No place for politics in bricks and mortar
- Charlotte Mathews
South Africa’s infrastructure seems to be falling apart at the seams. What needs to be done to save the country from further deterioration?
Intermittent electricity and water supply, potholes in the roads, lengthy waits at hospitals, sewage in rivers, weeds along railway tracks … there’s no need to tell the South African government that infrastructure is badly in need of renewal. High-level plans were drawn up years ago, and subsequently refined. But some practical steps could be taken immediately to kickstart action.
The big picture
The National Planning Commission, which is responsible for implementing South Africa’s National Development Plan (NDP) 2030, has identified various priorities in key infrastructure sectors.
In energy, it is to explore gas, diversify the energy mix and suppliers, improve municipal electricity distribution, address electricity pricing and consider ‘the timing and/or desirability of’ new nuclear energy and a petrol refinery.
In water, it is to establish a National Water Resources Infrastructure Agency, reduce demand in urban areas by at least 15%, better manage agricultural demand and investigate water use and desalination.
In transport, the priorities are to devise a workable urban transit solution, strengthen freight corridors, provide long-distance commuter transport options, and improve rural mobility.
In ICT, the priorities are to drive public and private investment in networks, establish a common carrier network and implement open access policies to encourage the sharing of parts of the fibre network.
Since Covid-19 devastated the economy, government has put another plan in place, the Economic Reconstruction and Recovery Plan (ERRP), which is also guided by the NDP, but has a particular focus on creating jobs, mainly through a major infrastructure programme.
President Cyril Ramaphosa, in his State of the Nation address in February, said that the current project pipeline for the ERRP was R340 billion, for network industries such as energy, water, transport and telecommunications, and work was underway to finalise project finance.
Professor Rod Crompton, Director of the Energy Leadership Centre at Wits Business School, says that the biggest problem facing power generation is Eskom’s debt of about R488 billion that it is unable to service, of which about R350 billion is guaranteed by government. “Either taxpayers or electricity customers, or a combination, will have to pay Eskom’s debt,” he says.
The second problem facing SA’s power sector is frequent loadshedding, which could be addressed by accelerating delayed projects under the Renewable Energy Independent Power Producers Programme (REIPPP) and allowing more small-scale power generation. The Department of Mineral Resources and Energy recently made announcements to partially do this.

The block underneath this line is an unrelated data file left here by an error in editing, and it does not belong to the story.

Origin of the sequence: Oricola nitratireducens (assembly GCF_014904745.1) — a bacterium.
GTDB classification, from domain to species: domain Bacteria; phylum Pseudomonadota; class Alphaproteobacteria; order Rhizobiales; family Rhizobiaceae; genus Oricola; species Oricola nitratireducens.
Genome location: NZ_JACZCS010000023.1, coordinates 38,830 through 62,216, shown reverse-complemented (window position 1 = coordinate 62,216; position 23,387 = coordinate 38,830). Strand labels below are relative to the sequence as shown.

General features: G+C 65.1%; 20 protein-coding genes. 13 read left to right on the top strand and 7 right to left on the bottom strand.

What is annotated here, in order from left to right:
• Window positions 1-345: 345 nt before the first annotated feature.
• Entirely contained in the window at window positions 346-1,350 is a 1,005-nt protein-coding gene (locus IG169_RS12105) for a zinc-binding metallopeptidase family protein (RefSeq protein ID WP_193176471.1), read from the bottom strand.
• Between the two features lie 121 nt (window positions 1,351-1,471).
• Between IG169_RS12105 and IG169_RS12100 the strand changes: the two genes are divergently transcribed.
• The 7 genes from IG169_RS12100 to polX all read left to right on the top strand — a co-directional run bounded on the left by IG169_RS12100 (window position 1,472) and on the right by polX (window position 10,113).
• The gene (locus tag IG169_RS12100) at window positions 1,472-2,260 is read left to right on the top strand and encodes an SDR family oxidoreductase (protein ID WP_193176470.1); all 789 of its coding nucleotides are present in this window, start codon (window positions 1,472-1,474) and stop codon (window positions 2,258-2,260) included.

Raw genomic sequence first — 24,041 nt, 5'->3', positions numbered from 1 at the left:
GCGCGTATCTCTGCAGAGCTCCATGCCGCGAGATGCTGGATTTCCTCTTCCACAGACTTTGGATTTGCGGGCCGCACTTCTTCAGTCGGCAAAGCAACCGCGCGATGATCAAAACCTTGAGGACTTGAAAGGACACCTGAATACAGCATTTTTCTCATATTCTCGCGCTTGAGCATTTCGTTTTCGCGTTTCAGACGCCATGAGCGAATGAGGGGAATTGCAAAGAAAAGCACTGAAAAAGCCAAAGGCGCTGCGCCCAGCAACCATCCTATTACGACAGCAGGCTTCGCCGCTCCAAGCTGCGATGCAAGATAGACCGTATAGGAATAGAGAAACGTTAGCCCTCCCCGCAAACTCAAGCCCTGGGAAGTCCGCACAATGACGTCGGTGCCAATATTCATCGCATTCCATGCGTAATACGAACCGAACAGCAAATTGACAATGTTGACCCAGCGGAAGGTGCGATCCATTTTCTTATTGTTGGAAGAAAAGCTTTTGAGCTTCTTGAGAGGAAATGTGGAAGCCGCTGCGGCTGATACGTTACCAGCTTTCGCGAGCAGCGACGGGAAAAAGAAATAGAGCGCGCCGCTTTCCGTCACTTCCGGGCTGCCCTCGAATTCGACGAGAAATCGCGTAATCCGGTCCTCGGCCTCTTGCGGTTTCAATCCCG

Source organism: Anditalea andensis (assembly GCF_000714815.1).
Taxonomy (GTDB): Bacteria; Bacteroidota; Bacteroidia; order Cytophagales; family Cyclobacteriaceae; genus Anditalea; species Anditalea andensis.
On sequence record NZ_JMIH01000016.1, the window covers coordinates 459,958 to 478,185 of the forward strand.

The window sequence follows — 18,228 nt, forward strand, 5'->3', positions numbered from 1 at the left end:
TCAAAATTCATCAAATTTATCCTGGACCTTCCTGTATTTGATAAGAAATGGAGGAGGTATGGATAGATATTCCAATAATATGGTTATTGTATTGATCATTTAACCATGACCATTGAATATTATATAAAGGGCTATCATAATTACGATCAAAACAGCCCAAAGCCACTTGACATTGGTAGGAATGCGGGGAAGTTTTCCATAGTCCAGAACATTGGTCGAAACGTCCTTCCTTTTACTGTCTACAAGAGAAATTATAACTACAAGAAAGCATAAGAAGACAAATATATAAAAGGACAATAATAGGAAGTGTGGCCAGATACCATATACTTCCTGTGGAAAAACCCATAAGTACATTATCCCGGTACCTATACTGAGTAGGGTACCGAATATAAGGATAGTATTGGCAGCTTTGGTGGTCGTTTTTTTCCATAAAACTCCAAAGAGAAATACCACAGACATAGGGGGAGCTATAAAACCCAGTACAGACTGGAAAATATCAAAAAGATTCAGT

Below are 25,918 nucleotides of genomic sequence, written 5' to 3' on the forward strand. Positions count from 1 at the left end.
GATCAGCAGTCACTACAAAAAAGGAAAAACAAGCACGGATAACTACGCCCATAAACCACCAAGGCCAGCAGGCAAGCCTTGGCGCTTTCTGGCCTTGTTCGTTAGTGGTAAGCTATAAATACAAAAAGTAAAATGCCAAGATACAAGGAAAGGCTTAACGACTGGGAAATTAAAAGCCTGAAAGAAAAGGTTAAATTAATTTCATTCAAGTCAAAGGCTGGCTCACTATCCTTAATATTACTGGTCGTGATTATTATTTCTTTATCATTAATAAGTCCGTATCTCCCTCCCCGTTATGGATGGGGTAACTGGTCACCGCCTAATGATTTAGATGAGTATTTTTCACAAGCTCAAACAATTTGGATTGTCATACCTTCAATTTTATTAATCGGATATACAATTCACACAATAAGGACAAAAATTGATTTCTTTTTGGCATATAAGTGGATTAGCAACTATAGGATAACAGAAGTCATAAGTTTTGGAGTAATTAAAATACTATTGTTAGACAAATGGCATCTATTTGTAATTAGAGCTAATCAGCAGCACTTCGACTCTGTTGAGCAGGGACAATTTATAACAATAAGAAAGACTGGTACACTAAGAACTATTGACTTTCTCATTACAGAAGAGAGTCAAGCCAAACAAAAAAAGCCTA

“The most immediate practical step would be for the policy makers to allow market forces to help solve the electricity crisis,” Crompton says.
Mike Muller, Adjunct Professor in the Wits School of Governance, says problems in the past have highlighted the need to have unified, disciplined and accountable management to develop major water infrastructure and ensure that it is properly funded.
Although the country’s rainfall has always been variable and unpredictable, reliable supplies could be provided to urban and industrial water users – and irrigation farmers – if storage and transmission infrastructure is built with enough capacity to cope with regular dry periods and is properly managed.
The recently-proposed National Water Resources Infrastructure Agency is responsible for building new infrastructure and managing the dams and transmission currently being operated by the Department of Water and Sanitation, as well as specialist services like acid mine water treatment. But it is not able to address issues at the municipal level, other than as an adviser.
Muller emphasises that the underlying problems in local water supply and sanitation services for domestic and commercial purposes in different parts of the country were often not the same.
“There’s no single prescription. Each municipality must understand and address its own particular circumstances. The critical challenge is usually not to build new infrastructure but to build the capacity to operate and maintain what they have and plan its systematic upgrading as and when needed.”
Covid-19 underlined the big digital divide in SA, with its ‘digital haves’ and ‘digital have-nots’, particularly the gap between urban and rural access, says Professor Barry Dwolatzky of the Joburg Centre for Software Engineering (JSCE) at Wits University.
He says once connectivity is addressed, it will have massive economic benefits for the country and will solve other issues, like the shortage of IT skills and reluctance to adopt new technology. Connectivity roll-out should be made a top infrastructure priority.